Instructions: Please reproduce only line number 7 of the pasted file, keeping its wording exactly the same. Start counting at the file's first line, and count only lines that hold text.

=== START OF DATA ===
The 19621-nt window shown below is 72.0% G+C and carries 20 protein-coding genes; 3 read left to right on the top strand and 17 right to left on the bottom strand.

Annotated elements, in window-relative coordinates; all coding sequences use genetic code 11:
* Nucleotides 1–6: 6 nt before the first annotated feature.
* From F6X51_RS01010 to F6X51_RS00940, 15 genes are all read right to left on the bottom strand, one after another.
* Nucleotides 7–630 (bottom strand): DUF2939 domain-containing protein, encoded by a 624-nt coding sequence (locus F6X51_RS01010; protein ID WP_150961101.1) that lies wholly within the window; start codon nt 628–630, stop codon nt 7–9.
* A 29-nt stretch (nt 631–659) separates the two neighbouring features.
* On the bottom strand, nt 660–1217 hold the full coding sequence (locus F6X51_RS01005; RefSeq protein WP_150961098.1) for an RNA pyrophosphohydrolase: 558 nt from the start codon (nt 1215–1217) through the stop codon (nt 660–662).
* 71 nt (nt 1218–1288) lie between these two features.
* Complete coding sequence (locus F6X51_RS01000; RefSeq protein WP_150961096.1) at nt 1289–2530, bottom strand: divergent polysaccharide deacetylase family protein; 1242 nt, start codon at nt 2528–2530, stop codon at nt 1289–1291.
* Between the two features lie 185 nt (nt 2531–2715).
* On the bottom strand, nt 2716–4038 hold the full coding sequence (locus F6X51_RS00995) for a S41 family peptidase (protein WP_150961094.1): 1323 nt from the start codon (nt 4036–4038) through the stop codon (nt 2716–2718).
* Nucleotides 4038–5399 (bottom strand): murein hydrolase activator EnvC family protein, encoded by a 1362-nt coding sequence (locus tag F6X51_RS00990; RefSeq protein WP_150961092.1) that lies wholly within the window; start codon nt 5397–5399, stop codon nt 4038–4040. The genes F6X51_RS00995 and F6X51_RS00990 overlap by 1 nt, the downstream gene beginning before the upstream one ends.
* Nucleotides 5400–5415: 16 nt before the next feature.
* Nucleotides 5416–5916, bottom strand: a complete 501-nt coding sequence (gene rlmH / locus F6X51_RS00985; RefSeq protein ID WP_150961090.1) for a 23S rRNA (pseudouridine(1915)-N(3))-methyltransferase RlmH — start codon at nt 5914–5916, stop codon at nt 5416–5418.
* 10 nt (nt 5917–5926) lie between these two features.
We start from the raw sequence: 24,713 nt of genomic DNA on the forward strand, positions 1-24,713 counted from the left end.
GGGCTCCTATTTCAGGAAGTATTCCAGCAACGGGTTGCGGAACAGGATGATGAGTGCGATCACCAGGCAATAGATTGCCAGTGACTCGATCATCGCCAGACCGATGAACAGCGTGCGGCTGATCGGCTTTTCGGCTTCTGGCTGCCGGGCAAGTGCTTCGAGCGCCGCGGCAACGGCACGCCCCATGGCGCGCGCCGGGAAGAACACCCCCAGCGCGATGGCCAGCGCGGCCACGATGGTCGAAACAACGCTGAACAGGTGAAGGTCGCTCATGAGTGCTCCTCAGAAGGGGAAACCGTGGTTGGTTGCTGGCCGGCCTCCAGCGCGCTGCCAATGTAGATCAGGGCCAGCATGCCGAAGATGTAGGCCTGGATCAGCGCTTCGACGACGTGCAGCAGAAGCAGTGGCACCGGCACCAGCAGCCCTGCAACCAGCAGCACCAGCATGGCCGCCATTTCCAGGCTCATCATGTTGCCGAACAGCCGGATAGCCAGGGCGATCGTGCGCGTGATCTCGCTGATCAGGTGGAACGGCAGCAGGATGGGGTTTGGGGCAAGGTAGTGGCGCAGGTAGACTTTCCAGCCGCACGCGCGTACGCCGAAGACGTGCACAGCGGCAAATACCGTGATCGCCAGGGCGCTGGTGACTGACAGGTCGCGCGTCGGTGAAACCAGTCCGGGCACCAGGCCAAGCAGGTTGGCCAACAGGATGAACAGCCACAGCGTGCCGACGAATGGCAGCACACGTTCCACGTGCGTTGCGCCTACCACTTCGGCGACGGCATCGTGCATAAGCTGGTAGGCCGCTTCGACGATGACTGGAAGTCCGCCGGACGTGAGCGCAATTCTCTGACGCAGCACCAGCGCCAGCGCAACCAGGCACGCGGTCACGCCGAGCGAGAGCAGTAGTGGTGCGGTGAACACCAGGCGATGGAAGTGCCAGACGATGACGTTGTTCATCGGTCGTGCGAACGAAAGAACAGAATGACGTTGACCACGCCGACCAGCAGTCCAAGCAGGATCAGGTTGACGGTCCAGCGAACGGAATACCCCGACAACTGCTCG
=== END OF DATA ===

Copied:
* On the bottom strand, nt 660–1217 hold the full coding sequence (locus F6X51_RS01005; RefSeq protein WP_150961098.1) for an RNA pyrophosphohydrolase: 558 nt from the start codon (nt 1215–1217) through the stop codon (nt 660–662).